“Brown hydrogen, the most abundant in use today, is created from hydrocarbon-rich feed stock, such as methane gas, coal or other fossil fuels. Put bluntly, production of brown hydrogen is very dirty. For every tonne of brown hydrogen produced, you get – at a minimum – between 10 and 12 tonnes of CO2. That’s not even including the CO2 produced by the energy source driving the process, or the CO2 produced in transporting the hydrogen to the customer. In all, production and transport of brown hydrogen is very bad for the environment.

    Blue hydrogen is essentially brown hydrogen but where a significant amount of the CO2 has been captured. While blue hydrogen is much cleaner than brown, you still have the added step of capturing and storing the CO2 produced in the hydrogen forming process, as well as the issue of transporting the hydrogen to the customer.

    Now we get to my favourite colour of hydrogen (beyond purple, of course… have a listen to my podcast to find out what I mean about that!) Green hydrogen refers to hydrogen that is produced using renewable energy to split water into hydrogen and oxygen through water electrolysis. Often this hydrogen is produced on-site at the hydrogen consumer’s location, eliminating the issue and CO2 footprint of transportation. Green hydrogen is truly carbon-zero with no carbon footprint or impact on climate change or the environment.”

    1. Thank you for the information about the different types of hydrogen. Green seems the only sensible way forward, as all our lives are at stake all over the world if prevarication and profits take first place.
      Are there other countries that you know of who are setting a good example for us to follow in this area?

      1. Hello Dave and Heather,

        The colours keep coming. I have just come across turquoise hydrogen! This also uses methane as a feedstock, like blue hydrogen, but has solid carbon as a biproduct rather than carbon dioxide.
        However, at the moment, as a response to the climate emergency, the main issues are blue and green, because those are the two that the government is investing in…. a lot.
        Both systems are still very expensive, still at an early stage in terms of producing hydrogen at scale and they still have a lot of uncertainties. The government line seems to be promoting blue hydrogen more than green hydrogen and we think this is because of the lobbying of the fossil fuel industry. Blue hydrogen will keep the gas industry going for decades and it uses lots of extra gas to fuel the carbon capture and storage process, so they wold be quids in.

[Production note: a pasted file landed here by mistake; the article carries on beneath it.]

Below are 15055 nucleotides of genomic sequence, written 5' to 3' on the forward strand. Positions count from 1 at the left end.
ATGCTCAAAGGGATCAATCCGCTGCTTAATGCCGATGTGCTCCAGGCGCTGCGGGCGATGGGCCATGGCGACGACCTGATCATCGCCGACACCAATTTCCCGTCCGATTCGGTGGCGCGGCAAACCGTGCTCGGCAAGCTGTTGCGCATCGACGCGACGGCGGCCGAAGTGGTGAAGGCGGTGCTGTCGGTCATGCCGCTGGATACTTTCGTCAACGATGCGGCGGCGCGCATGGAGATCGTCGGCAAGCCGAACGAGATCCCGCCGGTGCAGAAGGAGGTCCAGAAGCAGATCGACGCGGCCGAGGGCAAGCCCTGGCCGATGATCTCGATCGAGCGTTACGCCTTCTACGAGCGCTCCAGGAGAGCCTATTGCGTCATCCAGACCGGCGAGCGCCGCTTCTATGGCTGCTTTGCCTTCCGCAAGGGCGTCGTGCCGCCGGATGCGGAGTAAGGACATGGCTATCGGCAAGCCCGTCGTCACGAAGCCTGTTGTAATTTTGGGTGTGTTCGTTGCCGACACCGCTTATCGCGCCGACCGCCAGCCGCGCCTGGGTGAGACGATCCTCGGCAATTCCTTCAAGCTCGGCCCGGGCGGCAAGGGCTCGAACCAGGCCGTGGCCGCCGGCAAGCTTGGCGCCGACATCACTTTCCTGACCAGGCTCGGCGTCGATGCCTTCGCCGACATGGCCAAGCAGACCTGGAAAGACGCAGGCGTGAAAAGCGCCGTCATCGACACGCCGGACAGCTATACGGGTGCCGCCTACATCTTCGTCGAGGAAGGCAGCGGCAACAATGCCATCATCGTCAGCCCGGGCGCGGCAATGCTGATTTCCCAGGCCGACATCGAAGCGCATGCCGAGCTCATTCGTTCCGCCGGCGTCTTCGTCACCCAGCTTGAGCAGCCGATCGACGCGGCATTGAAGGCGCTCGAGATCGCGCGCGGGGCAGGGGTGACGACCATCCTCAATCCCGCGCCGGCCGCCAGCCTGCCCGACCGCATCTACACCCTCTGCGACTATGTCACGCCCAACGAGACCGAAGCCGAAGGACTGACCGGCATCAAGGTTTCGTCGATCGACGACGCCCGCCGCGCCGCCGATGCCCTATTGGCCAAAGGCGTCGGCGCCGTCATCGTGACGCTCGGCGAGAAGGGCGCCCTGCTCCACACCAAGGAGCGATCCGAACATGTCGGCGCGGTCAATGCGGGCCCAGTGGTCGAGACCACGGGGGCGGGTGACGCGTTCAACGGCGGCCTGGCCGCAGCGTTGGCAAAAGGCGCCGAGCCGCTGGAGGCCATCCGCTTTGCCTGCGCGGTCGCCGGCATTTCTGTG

However, the EU seems to be putting more investment into green hydrogen technologies. One project is a Belgian project to use excess wind energy to produce hydrogen which is the first of its kind.
        Another is a German project that will produce hydrogen directly at the off-shore wind turbine.
        If you read more of that blog you will find a Spanish solar project for hydrogen too.

        Time will tell which of the many projects that are in development will turn out to be the most effective. However, recent research seems to show that blue hydrogen could actually produce more carbon dioxide than simply burning the natural gas directly. That makes the government commitment to blue hydrogen even more worrying.
        I hope this help.

    2. Green is also our favourite colour; no surprise there, but I have just come across turquoise hydrogen. This gets hydrogen from methane using pyrolysis, and rather than carbon dioxide it has solid carbon as a waste product. I will be investigating further.

  3. What a lot there is to learn about hydrogen! I have an innate distrust of big businesses when government funding is in the offing! There needs to be Much more openness about the extraction of hydrogen and the by-products thereof.